Friday, January 29, 2021

Metris Camper Van

Volkswagen has not sold its camper van state-side for going on two decades, leaving the active road-tripper with choices including:

  • Buying a bed on wheels from some dirtbag who used it for decades before selling it (gross);
  • Buying a full-on 'merica-style RV that is impossible to park on a suburban (to say nothing of urban) street;
  • Buying a trailer, with the same parking problem;
  • Paying gobs for some third-party shop to convert your Econoline van, likely voiding the warranty in the process.

There's also buying a tent from Walmart for $50, but here at HBC we are about technological improvements to our lifestyle rather than obvious smart choices. 

I was getting plates put on the new wagon this afternoon and found this:

This is the Mercedes Metris popup van in the "Getaway" configuration. One reviewer says it is the "first daily driver" popup van. Obviously this reviewer was born after the first bursting of the tech bubble.

At 202" long and 76" wide, this is just a few inches bigger than the normal full-size Euro SUV (which seem to run 195"-200" in length). So plenty manageable on city streets. Reviewers report 208 hp and 258 torque, kind of puny by modern specs but almost identical to my Ford Ranger from 2001. And the Metris is AWD. So should drive fine for a camping use model, probably less than perfect for autocross.

There are apparently three versions. 

  1. You can get a basic pop-top, which lets you raise it and stand full-height without getting wet in the rain. That would probably be the bike road trip mobile, with a sleeping deck built into the pop top and the main storage reserved for bikes.
  2. You can get the "Weekender," a semi-constructed camping offering with sleeping and eating inside but cooking etc. outside. This is the picture above. With the awning as pictured it looks pretty perfect to park for a week at Tahoe while riding all the High Sierra passes.
  3. You can get the full camper configuration, which includes the cooking and food storage options one expects in a motorhome, but in the smaller package. This isn't cheap, at all - $50K on top of the basic Metris cost (which is about $40K already). 

Who can justify such a thing, really, but if one could, this would be an attractive option. 

A few more pics of the Weekender I saw:

Reversible front pax seat is nice.

Cooking outside in the back. I wonder if that raised hatch serves effectively as a rain shield.

And interior table. That can pivot so it is easily used by the person sitting in the reversed pax seat.

Tuesday, January 12, 2021

Bike Rack

 I blogged about bike racks a while back, when I had just purchased a new car.

After all that fuss I went with the basic Saris Bones 2-bike trunk rack, which I sold because I didn't like how it marred the paint.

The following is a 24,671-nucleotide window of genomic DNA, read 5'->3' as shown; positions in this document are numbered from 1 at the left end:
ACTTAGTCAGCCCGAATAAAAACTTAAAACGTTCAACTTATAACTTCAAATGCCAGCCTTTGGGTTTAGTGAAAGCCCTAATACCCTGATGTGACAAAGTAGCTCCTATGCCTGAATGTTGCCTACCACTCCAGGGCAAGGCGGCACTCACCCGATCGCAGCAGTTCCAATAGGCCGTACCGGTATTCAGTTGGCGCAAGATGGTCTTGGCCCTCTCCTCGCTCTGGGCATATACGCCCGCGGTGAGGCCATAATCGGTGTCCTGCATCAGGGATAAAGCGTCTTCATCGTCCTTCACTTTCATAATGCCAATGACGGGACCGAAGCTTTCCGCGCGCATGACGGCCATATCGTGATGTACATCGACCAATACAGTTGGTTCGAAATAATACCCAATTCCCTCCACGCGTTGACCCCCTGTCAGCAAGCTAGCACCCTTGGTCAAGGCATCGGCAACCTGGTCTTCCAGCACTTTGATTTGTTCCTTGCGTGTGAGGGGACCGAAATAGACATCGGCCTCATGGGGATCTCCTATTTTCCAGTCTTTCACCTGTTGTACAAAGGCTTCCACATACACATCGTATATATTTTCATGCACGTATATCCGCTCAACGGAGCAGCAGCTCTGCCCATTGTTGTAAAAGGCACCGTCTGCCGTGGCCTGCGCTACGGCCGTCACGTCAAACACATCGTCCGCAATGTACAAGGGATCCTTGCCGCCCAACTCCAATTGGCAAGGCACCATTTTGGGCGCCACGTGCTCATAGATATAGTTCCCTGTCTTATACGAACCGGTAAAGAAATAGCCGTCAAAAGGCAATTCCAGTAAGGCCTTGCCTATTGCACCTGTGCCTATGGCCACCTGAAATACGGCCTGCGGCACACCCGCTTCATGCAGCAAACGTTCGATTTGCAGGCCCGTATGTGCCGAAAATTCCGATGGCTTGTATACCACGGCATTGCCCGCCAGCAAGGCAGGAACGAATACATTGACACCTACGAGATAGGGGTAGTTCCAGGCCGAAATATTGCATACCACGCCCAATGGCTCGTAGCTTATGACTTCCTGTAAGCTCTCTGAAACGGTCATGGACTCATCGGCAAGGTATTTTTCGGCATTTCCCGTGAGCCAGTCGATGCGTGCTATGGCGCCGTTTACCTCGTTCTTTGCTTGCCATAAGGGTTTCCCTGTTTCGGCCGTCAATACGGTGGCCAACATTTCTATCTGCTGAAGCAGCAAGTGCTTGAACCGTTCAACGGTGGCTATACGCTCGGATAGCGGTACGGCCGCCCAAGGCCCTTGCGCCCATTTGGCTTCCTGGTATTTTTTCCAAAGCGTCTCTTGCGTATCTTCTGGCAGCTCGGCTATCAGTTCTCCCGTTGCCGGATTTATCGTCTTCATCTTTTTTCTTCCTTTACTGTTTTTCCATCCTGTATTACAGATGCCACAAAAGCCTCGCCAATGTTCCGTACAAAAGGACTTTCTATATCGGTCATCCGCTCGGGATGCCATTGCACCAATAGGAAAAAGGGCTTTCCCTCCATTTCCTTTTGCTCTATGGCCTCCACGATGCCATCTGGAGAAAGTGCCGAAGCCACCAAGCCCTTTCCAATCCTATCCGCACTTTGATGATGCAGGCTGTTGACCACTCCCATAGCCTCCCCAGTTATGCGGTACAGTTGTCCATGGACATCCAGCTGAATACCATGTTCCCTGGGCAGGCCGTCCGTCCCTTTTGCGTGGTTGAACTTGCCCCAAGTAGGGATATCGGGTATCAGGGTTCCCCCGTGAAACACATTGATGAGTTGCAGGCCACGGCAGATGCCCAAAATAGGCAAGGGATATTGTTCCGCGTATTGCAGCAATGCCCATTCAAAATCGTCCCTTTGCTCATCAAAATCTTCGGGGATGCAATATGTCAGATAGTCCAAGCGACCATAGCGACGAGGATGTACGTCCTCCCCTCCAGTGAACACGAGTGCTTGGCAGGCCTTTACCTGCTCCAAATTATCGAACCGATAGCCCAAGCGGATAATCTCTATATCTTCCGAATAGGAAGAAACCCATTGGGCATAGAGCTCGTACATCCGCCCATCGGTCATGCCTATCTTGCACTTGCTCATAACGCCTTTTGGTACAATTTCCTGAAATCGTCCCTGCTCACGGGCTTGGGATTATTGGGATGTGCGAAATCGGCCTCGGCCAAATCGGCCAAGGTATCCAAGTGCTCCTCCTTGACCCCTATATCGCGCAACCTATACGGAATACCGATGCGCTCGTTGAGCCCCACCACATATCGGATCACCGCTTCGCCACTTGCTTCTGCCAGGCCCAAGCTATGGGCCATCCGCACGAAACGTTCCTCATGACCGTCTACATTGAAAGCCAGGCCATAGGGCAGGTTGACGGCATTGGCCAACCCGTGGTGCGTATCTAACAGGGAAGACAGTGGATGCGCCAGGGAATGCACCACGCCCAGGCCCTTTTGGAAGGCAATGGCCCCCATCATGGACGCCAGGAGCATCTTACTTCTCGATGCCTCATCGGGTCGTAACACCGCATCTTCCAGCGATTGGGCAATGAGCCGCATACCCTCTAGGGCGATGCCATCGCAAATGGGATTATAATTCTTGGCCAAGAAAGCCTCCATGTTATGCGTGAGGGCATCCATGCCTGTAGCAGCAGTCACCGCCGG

Sam blogged about the Seasucker, which he put to use on a rental car in Nevada for D__'s go at the Silver State 508.  I'm psyched to see the Seasucker in use on Sam's Corvette.

I just switched vehicles and decided it was time for a roof rack. Not 100% because I needed a roof rack - the new vehicle is deliberately capacious enough to hold more than one bike on the inside. In truth, because I think the roof rack gives my old-man-looking car more of a Euro-athletic aesthetic.

As with most roof racks, there is the problem that everything would be better if you skipped the rack, skipped the car, and the bike itself had its wheels on the ground. No happy way around that I suppose.

This Thule rack works well with the thru-axle setup, which is ubiquitous in both mountain and road biking. It can also handle old school quick-release, however.

These are the Thule Thruride, ordered from Amazon. I put three on the car.

 The bars are ovular, theoretically to mitigate wind noise and wind resistance, but realistically to look good with modern car design specs. These are the 53" "Wingbar Evo", which I found for not too much on Amazon. It was actually important to me that the bars extended past the feet - the single-arc mount/bar combinations look a little too "urban SUV" for my liking.

I am also impressed with the clamp on the low-profile side rails. Thule has upped its game from the last clamp-on rack I purchased many years ago.

As with all these clamps, one must buy several pieces. Here are the two that combine for this mount:

The t-bolt channel and rubber gasket is also well designed. In particular, I like that the gasket is split down the middle, so it does not need to be removed to insert or remove a t-bolt.

Not a huge fan of that clamp-around back end on the rack (picture above). It would seem easy to run another t-bolt right through the middle of the bar with the hand-tightened nut above. Perhaps the problem in manufacture is knowing where to place the hole (i.e., not knowing the spacing between the bars). Maybe I will drill it now that I know where.

All-in-all pleased with the result. Will be much more pleased when I get a few road-trips in.